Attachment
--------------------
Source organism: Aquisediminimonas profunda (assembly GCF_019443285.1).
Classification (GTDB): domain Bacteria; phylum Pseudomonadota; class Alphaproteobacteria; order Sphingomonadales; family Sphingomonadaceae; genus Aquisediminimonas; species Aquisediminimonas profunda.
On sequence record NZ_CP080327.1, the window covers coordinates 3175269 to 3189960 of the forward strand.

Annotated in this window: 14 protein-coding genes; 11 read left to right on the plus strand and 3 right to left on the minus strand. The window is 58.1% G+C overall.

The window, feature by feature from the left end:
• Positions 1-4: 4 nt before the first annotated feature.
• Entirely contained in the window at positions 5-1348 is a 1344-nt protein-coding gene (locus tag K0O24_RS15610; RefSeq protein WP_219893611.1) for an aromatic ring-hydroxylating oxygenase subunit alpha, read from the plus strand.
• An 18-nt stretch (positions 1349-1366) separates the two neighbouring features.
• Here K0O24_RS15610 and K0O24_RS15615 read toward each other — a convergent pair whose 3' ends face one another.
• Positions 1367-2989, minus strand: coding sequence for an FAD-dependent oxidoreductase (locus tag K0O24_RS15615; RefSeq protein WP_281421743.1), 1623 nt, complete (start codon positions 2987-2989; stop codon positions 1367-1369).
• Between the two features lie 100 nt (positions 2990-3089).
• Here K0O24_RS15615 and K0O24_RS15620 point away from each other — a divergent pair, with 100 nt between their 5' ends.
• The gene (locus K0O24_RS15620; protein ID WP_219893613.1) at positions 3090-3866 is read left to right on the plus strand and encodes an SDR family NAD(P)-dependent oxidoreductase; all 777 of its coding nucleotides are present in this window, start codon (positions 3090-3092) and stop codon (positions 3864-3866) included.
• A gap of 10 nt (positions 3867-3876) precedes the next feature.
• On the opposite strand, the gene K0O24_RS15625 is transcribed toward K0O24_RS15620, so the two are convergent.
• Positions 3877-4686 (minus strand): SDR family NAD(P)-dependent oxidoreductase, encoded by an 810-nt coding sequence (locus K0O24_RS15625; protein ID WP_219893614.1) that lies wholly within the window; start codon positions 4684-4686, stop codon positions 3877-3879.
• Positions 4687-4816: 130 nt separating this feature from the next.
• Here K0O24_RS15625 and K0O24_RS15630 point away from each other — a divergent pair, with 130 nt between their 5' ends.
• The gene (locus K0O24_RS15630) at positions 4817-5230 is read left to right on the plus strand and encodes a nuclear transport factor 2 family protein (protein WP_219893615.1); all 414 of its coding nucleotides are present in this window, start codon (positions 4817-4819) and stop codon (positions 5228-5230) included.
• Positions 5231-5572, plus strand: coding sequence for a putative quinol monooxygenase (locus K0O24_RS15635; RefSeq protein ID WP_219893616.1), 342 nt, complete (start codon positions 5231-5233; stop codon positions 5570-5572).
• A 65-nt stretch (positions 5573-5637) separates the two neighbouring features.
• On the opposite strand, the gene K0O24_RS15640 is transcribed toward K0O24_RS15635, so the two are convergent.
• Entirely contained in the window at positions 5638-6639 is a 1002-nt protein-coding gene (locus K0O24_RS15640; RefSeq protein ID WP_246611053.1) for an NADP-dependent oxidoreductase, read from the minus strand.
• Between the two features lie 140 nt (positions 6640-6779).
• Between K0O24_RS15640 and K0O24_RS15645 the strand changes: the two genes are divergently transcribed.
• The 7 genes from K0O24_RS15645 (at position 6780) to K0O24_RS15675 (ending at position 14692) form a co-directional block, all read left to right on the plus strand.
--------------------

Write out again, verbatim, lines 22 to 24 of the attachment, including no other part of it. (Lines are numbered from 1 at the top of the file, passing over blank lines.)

• On the opposite strand, the gene K0O24_RS15640 is transcribed toward K0O24_RS15635, so the two are convergent.
• Entirely contained in the window at positions 5638-6639 is a 1002-nt protein-coding gene (locus K0O24_RS15640; RefSeq protein ID WP_246611053.1) for an NADP-dependent oxidoreductase, read from the minus strand.
• Between the two features lie 140 nt (positions 6640-6779).